11. VideoAviation has just released 1/48th MD-1 aircraft towbar resin kits. MD-1 towbar was used mainly by NATO-USAF air forces during the Cold War – Vietnam era. - MD-1 Towbar “Early” Source: http://www.videoaviation.com/ground-support/148-md-1-towbar-early/ - MD-1 Towbar “Late” Source: http://www.videoaviation.com/ground-support/148-md-1-towbar-late/ V.P.
  12. VideoAviation is working on a 1/48th Lockheed F-104 Starfighter resin starter set composed by the Atlas compressor and the Ground Power Unit - ref. Sources: https://www.facebook.com/videoaviation/posts/1717802765016670 videoaviation.com/ground-support/148-f-104-starter-set/ V.P.
  13. US Navy Modern Tow Tractor (198432) 1:32 VideoAviation.com The US navy need a low profile tug to move about on carriers. The current STT (Shipboard tow tractor) is the A/S32A-32. This also provides a mobile platform and fuel source for an engine air start unit the MSU-200NAV The Kit It arrives in videoaviation's standard white box with a drawing on the lid. Inside the tractor body is the main single part which requires no clean up. The rest of the parts are all in separate bags. To start 6 tie down points are attached to the main body of the tug, then in the driver area instrument consoles, foot controls and the steering wheel are added. The seat is also then added. Hubs are attached to the wheels and then these can be put onto the main body. Grills and lights are added along with the main rear tow hook Stencil decals can then be added. To finish off the figure can be used if wanted. Conclusion If you're placing any of your models on a base, adding ancillary equipment is a great way of enhancing realism. Highly recommended. Review sample courtesy of
  14. VideoAviation has just released a 1/32nd Schopf U.S. NAVY Modern Tow Tractor Source: http://www.videoaviation.com/ground-support/132-u-s-navy-modern-tow-tractor/ Instructions: http://www.videoaviation.com/?wpdmact=process&did=NDAuaG90bGluaw== V.P.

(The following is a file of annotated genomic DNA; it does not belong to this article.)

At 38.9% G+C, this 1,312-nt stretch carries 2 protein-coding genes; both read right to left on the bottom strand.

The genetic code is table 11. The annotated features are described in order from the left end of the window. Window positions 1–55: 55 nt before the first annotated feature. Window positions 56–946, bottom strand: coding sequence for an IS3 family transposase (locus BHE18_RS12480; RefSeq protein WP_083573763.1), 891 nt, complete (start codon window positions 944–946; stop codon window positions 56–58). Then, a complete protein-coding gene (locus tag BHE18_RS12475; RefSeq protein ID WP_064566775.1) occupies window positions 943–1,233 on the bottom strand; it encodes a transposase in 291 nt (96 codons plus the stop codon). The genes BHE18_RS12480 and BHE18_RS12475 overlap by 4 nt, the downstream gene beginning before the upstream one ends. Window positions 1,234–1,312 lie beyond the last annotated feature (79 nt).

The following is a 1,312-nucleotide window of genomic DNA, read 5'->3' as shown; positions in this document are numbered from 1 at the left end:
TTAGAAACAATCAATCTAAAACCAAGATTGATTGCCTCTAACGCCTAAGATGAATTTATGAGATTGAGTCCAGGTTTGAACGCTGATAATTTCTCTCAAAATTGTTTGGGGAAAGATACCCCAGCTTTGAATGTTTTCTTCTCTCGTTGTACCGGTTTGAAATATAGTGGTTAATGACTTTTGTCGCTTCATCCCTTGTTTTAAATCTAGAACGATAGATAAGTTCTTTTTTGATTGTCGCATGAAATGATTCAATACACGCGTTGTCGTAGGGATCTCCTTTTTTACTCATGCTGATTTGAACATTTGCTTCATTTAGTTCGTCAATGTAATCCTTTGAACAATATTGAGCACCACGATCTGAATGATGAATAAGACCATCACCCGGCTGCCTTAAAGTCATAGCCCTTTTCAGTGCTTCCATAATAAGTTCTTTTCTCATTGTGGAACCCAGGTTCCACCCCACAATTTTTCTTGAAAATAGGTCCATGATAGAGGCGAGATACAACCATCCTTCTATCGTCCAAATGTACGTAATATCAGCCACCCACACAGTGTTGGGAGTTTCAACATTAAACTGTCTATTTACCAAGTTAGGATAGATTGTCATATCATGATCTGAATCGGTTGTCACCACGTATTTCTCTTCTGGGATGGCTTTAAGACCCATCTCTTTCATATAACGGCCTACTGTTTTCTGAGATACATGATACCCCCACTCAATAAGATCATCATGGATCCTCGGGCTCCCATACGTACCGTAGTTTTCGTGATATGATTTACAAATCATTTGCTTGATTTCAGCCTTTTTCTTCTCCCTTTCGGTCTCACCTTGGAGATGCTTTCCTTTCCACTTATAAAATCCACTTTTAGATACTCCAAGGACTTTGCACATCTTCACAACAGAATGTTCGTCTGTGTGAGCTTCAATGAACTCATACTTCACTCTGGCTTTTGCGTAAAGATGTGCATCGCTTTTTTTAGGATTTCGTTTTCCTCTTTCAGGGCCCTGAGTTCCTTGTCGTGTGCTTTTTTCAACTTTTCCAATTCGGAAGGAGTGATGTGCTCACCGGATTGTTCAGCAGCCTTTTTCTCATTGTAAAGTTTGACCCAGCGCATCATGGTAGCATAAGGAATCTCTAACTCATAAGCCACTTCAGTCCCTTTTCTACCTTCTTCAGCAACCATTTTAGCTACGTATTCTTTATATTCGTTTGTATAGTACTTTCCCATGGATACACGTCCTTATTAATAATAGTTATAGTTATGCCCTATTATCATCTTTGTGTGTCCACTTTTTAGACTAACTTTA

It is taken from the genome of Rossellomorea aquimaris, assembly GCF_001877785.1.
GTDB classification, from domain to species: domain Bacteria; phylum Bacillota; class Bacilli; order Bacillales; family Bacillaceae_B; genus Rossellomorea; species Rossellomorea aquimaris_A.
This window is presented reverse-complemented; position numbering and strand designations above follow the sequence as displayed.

15. USAF MD-1 Towbar "Late" (198032) 1:32 VideoAviation Aircraft are incredibly expensive and their engines require regular maintenance, so when they're on the ground it makes a lot more sense to tow them around rather than wear them out. They also don't go backwards very well for the most part, so a tractor is usually used, along with a suitable towbar. The USAF have used the MD-1 towbar for the majority of their fighter aircraft since the 1980s, and are likely to do so for some considerable time, on the basis that it works! Arriving in a clear rectangular clamshell box, it has a printed header card, the resin parts cocooned in thick bubble-wrap, and the instructions folded into quarters to complete the set's protection. There are 20 resin parts in the box, plus two lengths of wire and a small length of hexagonal section plastic rod. Construction begins with the strut clamp, which is built up from four parts and a little winding handle to apply or remove the clamp to the aircraft's axle. The towbar is made up from two sections, with the plastic rod threaded through the hole in the join, from which the two axle/suspension arms hang. Two smaller arms stand up and join together at the top of the damper unit and a pair of scrap views show how they should be arranged for towing and transport positions, then it's a case of adding the thin hubs and diamond treaded tyres. At the towing end, the eye is fitted into the hollow tube, and the metal wire is formed around the supplied template (seen far left above) and then fitted to the top of the eye, through the two holes in the sides. Although you'll probably be painting things as you go along, the general scheme was olive green initially, changing to grey in the modern USAF. There are no stencils, so once the painting is out of the way, you can choose whether you want to weather and chip it or leave it fresh and new. There is a shorter version out there, so check your references if you're depicting a particular incident. Highly recommended. Review sample courtesy of